Penn's War: Media Lap Dogs Backed Iraq Mess

Sean Penn narrates a film that portrays U.S. media as uncritical of Iraq War.

ByABC News
March 18, 2008, 9:12 PM

March 19, 2008 — -- Sean Penn, the actor-director-turned-political-activist, narrates a new anti-war documentary that alleges U.S. presidents since Kennedy have manipulated the public to wage wars.

The searing documentary coincides with the fifth anniversary of the U.S. invasion of Iraq and asserts that the mainstream media have been cheerleaders for a war that has cost the nation -- according to Department of Defense figures this week -- 3,980 lives.

The star, who won for best actor in the 2003 film "Mystic River," has been an outspoken critic of the war, often calling it "Dante's Inferno."

This week, "War Made Easy: How Presidents and Pundits Keep Spinning Us to Death" has been released for home entertainment to distributors like Amazon and Best Buy and on Netflix. The film premiered in New York City, Saturday.

Penn, 47, has toured Iraq twice -- once just before the Bush administration stepped up drumbeats for the war in December 2002, and also as a correspondent for the San Francisco Chronicle.

Written and directed by Loretta Alper and Jeremy Earp, the film weaves archival footage from World War II to the Iraq War. It is based on the book by the same name, written in 2005 by Norman Solomon, founder and executive director of the Institute for Public Accuracy.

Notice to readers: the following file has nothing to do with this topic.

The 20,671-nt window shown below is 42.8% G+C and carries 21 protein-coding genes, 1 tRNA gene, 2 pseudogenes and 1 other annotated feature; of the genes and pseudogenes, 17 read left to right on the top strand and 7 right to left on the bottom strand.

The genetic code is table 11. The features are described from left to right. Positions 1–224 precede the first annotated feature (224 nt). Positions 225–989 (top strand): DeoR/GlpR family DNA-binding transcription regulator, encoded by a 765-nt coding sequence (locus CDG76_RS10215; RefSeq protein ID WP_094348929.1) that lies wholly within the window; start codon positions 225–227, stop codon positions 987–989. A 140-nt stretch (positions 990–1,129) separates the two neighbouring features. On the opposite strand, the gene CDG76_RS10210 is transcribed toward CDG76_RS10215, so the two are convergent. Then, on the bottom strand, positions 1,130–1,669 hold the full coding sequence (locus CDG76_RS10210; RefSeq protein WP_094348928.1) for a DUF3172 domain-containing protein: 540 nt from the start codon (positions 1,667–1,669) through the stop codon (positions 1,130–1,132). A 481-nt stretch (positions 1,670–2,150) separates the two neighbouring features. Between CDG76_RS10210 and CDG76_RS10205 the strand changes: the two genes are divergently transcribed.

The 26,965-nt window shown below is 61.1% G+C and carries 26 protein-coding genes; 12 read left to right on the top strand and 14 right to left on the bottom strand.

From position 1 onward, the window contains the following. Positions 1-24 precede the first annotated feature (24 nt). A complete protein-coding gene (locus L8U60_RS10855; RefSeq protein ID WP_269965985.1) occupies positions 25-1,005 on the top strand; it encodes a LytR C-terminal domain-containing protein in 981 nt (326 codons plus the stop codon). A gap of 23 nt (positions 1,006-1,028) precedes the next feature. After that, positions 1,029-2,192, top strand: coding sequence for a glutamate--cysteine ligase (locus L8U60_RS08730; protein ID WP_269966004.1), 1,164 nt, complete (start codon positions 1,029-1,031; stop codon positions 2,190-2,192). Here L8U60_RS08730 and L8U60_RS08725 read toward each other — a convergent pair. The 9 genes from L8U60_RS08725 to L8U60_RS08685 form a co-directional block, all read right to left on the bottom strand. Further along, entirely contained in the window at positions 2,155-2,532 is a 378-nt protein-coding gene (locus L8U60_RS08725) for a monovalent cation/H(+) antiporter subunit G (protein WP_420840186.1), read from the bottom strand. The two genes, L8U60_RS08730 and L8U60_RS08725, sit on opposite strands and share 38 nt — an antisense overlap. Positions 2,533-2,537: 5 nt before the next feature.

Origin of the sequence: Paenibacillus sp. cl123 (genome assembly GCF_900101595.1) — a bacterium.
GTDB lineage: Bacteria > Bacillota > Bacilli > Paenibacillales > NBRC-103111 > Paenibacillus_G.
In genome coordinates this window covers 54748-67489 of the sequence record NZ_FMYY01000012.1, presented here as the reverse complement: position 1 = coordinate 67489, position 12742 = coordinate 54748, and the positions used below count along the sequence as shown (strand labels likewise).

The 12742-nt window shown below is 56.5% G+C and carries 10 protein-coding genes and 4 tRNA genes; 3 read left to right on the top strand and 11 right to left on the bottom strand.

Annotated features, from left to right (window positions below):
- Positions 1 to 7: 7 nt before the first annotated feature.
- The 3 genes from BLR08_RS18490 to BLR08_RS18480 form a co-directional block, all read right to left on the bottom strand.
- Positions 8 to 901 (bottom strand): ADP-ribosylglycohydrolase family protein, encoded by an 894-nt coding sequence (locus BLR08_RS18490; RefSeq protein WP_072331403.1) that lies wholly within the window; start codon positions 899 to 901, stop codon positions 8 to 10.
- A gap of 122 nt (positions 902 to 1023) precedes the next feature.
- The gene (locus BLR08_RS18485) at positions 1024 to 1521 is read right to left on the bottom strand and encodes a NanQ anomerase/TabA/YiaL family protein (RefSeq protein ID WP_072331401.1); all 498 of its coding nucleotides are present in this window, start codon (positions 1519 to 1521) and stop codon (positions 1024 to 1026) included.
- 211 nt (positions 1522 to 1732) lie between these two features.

"I invited Sean Penn out of the blue, when no one else had the guts to go," Solomon told "When I worked on the film, I contacted him and he didn't hesitate at all. He donated his time, his work and his reputation."

Penn was unavailable for comment because he is in production on a film about the life of Harvey Milk, his publicist Rachel Karten of I/D Public Relations told The actor is set to play the gay politician of San Francisco's 1970s in a biopic directed by Gus Van Sant.

Penn has been a growing political force in Hollywood. That is no surprise, considering Penn's roots: His father, actor and director Leo Penn, was blacklisted in the 1950s for his support of Joseph Stalin.

From his early days portraying an airhead in 1982's "Fast Times at Ridgemont High," Penn has played more highly charged roles like a death row inmate in "Dead Man Walking" (1995) and Sgt. Eddie Walsh in the anti-war film "The Thin Red Line" (1998).